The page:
British retirees travel to India to take up residence in what they believe is a newly restored hotel. Less luxurious than its advertisements, the Marigold Hotel nevertheless slowly begins to charm in unexpected ways.
Iris invites her friend Jack to stay at her family's island getaway after the death of his brother. At their remote cabin, Jack's drunken encounter with Hannah, Iris' sister, kicks off a revealing stretch of days.
Every year, Max, a successful restaurant owner, and Véro, his eco-friendly wife invite a merry group of friends to their beautiful beach house to celebrate Antoine's birthday and kick-start the vacation. But, this year, before they all leave Paris, their buddy Ludo is hurt in a serious accident, which sets off a dramatic chain of reactions and emotional responses. The eagerly anticipated vacation leads each of the protagonists to raise the little veils that for years they have draped over what bothers and upsets them. Pretenses become increasingly hard to keep up. Until the moment when the truth finally catches up with them all... Written by
The Film Catalogue
Eric sends a text message to Marie's cell phone to call him back urgently, while he is in the restaurant with the blonde actress. Marie's cell phone beeps when receiving this text message, but when Marie opens the text message, the cell phone's display shows that it is set on mute ("silencieux"). See more »
The singular failing of this film is in the writing: it is a simple story (OK so far) but it's bookended episodes of accident and the result of that incident do not give it sufficient structure. The center of the film is tedious. It is not much more than a home movie of one's closest friends and that is not enough material to interest strangers.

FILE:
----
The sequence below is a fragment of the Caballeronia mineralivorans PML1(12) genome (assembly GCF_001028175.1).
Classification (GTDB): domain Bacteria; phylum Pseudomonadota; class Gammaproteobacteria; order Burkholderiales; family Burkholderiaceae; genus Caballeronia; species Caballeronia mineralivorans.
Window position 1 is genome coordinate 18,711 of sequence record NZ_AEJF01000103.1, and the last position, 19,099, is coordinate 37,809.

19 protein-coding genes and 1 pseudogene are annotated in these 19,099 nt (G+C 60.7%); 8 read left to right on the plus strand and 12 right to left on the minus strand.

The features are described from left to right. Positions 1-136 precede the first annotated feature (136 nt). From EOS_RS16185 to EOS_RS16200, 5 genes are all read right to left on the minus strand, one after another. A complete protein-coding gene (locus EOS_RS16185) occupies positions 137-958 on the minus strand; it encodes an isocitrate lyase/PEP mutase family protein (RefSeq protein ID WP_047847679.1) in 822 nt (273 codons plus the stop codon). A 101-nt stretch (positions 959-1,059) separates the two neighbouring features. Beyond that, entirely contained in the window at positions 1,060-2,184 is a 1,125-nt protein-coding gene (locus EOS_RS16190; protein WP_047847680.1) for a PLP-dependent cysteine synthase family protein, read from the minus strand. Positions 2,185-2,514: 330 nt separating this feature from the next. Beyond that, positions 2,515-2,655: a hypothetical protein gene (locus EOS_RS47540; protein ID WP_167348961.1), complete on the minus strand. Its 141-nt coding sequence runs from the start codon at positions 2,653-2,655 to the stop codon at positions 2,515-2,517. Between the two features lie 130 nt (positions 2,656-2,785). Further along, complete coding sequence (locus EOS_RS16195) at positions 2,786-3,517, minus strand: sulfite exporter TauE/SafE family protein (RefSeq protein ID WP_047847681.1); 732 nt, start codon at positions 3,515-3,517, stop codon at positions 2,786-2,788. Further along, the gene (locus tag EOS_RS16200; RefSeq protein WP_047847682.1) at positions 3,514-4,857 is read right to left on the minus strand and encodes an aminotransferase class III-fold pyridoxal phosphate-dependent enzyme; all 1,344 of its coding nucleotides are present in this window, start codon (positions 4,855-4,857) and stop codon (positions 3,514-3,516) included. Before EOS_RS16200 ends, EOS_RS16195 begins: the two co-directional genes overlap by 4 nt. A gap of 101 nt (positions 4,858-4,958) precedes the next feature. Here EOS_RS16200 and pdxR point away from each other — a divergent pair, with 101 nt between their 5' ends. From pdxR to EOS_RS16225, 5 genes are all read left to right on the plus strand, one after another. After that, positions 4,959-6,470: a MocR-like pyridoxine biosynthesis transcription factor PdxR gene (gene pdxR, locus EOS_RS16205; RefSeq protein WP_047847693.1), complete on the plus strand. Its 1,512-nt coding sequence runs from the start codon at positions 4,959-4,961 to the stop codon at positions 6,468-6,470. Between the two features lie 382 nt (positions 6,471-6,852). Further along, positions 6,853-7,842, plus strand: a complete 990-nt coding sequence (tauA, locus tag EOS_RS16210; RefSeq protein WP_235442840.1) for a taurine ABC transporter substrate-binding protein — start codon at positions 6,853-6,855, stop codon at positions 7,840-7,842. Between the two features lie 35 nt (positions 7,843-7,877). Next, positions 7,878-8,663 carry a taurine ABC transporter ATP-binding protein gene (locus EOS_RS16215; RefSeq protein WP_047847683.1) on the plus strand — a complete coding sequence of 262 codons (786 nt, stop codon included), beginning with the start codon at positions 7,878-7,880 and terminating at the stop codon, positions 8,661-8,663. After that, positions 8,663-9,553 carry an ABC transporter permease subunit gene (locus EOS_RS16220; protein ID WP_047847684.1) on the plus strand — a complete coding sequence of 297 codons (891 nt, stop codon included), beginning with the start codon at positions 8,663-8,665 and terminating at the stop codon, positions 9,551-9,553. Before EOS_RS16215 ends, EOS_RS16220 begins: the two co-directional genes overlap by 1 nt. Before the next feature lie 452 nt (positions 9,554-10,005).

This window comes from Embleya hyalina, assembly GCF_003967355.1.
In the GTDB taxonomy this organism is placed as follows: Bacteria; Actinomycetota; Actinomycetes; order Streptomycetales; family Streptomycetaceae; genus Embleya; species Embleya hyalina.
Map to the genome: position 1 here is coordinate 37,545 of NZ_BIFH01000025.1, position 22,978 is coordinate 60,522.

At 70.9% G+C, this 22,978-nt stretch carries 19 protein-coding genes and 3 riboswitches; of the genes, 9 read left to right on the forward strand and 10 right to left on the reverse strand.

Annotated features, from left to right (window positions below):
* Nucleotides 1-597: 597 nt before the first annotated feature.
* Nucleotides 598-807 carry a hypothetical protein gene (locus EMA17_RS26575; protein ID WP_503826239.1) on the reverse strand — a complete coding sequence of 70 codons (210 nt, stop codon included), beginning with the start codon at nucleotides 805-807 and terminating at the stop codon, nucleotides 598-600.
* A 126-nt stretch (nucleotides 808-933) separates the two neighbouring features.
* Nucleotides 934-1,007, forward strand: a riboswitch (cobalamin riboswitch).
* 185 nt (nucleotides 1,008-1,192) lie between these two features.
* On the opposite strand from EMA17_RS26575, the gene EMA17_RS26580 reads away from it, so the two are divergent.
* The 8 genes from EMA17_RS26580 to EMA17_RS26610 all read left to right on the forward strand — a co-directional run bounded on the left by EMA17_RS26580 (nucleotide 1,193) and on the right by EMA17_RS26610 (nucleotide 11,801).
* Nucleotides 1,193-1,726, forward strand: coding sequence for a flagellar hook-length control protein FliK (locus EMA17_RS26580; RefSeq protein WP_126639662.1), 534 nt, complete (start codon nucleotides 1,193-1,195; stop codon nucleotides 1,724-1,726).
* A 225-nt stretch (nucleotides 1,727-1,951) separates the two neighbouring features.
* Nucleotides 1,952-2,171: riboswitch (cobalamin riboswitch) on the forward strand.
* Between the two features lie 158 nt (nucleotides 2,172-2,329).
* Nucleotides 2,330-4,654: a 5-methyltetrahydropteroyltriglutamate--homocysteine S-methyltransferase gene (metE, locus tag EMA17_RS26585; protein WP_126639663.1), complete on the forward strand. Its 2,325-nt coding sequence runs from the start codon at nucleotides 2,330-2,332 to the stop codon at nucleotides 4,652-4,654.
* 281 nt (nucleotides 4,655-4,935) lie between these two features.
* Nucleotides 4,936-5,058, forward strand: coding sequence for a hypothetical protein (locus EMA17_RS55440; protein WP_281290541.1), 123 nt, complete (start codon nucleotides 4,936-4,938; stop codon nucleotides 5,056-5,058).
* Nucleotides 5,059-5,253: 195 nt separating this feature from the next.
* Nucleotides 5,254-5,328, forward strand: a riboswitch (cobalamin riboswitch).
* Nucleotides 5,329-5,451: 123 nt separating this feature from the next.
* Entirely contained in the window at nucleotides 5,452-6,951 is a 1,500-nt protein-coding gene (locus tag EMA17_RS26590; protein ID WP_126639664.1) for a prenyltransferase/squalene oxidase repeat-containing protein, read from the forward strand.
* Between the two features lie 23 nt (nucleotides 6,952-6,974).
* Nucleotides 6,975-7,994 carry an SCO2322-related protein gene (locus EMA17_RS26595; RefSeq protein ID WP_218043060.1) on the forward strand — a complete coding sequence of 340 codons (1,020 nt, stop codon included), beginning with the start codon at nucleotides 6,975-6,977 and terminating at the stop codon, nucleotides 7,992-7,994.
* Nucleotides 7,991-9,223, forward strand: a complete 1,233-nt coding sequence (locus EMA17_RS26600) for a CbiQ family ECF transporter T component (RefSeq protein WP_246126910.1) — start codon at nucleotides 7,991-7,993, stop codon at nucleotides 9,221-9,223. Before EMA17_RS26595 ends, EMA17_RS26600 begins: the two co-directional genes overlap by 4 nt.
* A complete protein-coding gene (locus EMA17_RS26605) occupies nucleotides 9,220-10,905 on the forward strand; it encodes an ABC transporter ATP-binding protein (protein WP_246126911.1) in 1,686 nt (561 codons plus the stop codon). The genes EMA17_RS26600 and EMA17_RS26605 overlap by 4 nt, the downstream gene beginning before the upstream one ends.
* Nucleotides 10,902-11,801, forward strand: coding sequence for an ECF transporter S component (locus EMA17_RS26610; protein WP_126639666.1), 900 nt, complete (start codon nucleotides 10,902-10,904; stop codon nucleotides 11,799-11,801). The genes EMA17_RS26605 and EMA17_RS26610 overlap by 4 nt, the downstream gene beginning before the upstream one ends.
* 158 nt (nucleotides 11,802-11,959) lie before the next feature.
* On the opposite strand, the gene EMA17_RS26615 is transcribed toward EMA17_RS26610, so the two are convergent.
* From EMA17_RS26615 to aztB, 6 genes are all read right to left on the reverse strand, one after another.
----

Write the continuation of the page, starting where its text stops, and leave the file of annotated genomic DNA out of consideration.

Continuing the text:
Nor does it do what a good art does: which is move from the specific situation to a general plain in which to invite others into, and share, the drama. It descends into a shapeless hole of laughs, cuddles (endless embraces and smiles as if they had a quote to fulfill) and silly episodes of similar length and boredom. The use and duration of pop songs with montage is like an idiotic pop video and reveals the low aspirations and mediocrity behind the design.
The characters are uneven and the female are very badly crafted; the male are simpering fools and without much emotional maturity or ability. The closing scenes are mawkish and indulgent to a degree that ought to have been consigned to a cutting room floor.
The entire film is over long and does not merit the duration at all as it is has been completed without adequate editing.
The scenes of the Bordeaux coast are the best feature of the entire film.
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